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A meta-analysis study design was used to analyze 7 data sets of invasive and carriage pneumococcal isolates recovered from children, to determine whether invasive disease potential differs for each serotype and, if so, whether it has changed over time or differs geographically. Serotype- and serogroup-specific odds ratios (ORs) were calculated for each study and as a pooled estimate, with use of serotype 14 as the reference group. ORs varied widely: the serotypes with the highest ORs (1, 5, and 7) were 60-fold more invasive than those with the lowest ORs (3, 6A, and 15). There was a significant inverse correlation between invasive disease and carriage prevalence for the serotypes that we considered, which implies that the most invasive serotypes and serogroups were the least commonly carried and that the most frequently carried were the least likely to cause invasive disease. There was no evidence of any temporal change or major geographical differences in serotype- or serogroup-specific invasive disease potential.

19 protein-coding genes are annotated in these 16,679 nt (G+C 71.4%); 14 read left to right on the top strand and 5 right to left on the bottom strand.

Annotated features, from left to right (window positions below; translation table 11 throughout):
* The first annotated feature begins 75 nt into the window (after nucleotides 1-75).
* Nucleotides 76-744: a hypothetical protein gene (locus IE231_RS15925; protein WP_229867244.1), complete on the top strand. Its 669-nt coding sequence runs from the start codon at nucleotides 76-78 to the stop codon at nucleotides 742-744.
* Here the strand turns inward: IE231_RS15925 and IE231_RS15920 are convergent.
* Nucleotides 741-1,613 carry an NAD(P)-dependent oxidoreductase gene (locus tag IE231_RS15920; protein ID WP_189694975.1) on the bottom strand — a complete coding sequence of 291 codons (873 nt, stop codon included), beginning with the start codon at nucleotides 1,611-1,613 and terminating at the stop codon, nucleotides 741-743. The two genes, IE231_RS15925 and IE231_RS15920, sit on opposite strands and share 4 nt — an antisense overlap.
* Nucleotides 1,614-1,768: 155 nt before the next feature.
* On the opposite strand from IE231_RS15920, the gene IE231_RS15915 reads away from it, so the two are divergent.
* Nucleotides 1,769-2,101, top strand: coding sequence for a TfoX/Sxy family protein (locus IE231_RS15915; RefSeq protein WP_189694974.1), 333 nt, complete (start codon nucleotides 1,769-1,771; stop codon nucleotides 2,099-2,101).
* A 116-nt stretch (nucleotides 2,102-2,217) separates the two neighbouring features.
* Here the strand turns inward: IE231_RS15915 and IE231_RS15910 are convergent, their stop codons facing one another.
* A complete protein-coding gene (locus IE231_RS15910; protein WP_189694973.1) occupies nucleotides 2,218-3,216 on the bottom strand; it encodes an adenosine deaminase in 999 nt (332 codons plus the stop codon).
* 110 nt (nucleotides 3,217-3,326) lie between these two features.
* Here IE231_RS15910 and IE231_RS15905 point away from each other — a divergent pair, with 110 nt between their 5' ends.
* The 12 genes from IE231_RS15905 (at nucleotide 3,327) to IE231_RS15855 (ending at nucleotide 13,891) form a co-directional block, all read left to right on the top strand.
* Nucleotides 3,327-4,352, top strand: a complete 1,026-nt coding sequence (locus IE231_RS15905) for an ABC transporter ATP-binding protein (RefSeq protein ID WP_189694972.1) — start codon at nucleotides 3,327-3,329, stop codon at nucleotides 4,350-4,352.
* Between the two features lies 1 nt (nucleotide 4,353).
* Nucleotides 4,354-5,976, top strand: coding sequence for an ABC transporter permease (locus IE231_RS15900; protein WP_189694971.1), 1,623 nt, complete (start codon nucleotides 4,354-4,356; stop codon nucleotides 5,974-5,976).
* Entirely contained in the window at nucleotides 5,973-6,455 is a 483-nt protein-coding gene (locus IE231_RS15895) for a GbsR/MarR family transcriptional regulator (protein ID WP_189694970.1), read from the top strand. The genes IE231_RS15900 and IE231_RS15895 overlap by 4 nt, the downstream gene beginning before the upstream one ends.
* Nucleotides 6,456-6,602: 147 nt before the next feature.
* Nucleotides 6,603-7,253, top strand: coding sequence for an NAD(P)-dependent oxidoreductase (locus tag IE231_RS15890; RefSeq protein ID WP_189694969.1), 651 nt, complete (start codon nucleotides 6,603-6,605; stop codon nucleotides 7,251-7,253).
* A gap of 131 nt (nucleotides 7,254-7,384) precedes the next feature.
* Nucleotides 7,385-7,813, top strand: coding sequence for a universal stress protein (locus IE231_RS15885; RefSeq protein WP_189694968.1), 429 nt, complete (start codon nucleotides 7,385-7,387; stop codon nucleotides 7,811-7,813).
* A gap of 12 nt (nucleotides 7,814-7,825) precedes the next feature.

Original publication

DOI

10.1086/423820

Type

Journal article

Journal

J Infect Dis

Publication Date

01/10/2004

Volume

190

Pages

1203 - 1211

Keywords

Child, Humans, Odds Ratio, Pneumococcal Infections, Pneumococcal Vaccines, Serotyping, Streptococcus pneumoniae